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Senators to EPA: Don’t Give Scott Pruitt a Blank Check for Lavish Travel

While the agency blatantly ignores the IG’s findings on Scott Pruitt’s travel, four U.S. senators demand that EPA recover Scott Pruitt’s misused travel costs on behalf of the taxpayer and address IG’s unresolved recommendations

May 24 2019

WASHINGTON, D.C. – Today, as the Environmental Protection Agency (EPA) continues to openly disregard the recent findings and recommendations of the EPA Inspector General (IG), U.S. Senators Tom Carper (D-Del.), top Democrat on the Senate Environment and Public Works Committee, Sheldon Whitehouse (D-R.I.), Tom Udall (D-N.M.) and Gary Peters (D-Mich.), top Democrat on the Homeland Security and Governmental Affairs Committee, demanded that EPA recover the improper travel costs accrued by former administrator Scott Pruitt and address the outstanding recommendations made by the EPA IG to prevent future abuses of agency funds.

Last week, the EPA IG announced its independent determination that Scott Pruitt incurred $123,942 in unjustified and unnecessary “excessive airfare costs” “associated with first and business-class trips.” In its report, the IG also offered a series of recommendations to remediate the issue and to improve the agency’s procedures for agency travel. The IG report also raises concerns that EPA may have provided inaccurate responses to Senators Carper and Peters last year when they requested information regarding blanket approval for former Administrator Pruitt’s first and business-class travel. The senators’ request asks EPA Administrator Wheeler to address this discrepancy.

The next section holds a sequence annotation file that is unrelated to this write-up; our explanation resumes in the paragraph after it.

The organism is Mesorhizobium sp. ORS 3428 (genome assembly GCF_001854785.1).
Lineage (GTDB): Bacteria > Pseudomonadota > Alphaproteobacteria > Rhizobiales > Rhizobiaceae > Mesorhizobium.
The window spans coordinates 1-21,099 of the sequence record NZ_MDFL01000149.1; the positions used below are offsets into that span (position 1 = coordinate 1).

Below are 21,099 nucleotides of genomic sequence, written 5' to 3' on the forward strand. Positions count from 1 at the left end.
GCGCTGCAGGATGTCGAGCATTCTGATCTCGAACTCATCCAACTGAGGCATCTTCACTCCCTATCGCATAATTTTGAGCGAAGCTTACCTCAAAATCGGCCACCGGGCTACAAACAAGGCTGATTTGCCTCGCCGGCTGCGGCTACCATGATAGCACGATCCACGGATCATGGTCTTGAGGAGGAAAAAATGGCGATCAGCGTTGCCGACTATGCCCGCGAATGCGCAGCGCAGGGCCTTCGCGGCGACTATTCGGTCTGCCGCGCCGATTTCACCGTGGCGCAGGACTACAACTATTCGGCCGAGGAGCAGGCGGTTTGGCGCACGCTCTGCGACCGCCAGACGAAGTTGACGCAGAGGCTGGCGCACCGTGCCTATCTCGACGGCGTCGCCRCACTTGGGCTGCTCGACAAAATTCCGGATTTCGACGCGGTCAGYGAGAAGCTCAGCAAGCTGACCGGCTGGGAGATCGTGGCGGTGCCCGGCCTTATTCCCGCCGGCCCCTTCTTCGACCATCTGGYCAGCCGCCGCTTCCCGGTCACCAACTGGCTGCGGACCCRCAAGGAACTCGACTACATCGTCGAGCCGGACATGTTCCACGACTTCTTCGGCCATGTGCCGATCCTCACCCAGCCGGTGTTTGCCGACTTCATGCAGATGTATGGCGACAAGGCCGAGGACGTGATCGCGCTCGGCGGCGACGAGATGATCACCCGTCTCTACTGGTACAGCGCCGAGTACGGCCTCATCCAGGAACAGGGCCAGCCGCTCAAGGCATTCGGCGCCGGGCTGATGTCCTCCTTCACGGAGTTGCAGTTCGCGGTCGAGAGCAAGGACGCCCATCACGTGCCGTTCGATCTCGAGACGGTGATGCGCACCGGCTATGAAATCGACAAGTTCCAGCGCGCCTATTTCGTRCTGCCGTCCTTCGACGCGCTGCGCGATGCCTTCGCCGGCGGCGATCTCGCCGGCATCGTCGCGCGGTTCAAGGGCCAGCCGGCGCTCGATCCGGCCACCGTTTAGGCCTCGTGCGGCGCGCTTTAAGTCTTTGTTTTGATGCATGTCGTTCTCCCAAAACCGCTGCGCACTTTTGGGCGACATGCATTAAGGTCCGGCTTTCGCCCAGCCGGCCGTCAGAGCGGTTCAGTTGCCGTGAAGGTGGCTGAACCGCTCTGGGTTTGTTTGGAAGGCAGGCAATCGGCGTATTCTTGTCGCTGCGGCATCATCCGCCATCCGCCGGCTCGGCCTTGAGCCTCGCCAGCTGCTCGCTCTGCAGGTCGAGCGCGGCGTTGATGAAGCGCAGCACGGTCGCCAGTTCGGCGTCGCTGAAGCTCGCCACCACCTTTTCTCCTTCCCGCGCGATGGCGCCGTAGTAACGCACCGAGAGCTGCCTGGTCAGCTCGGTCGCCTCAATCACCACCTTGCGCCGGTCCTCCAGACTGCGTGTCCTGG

“It is disappointing to learn that the EPA decided not to heed the Acting Inspector General’s findings and recommendations. These findings and recommendations were based on a meticulous analysis of the EPA’s own records. Failing to heed them essentially writes Mr. Pruitt a blank check for his lavish travel,” the senators wrote. “A decision to ignore these findings puts EPA at odds with other federal agencies, such as the Federal Emergency Management Agency (FEMA) and the Department of Veterans Affairs, that have required senior officials to pay the agency back for similar transgressions”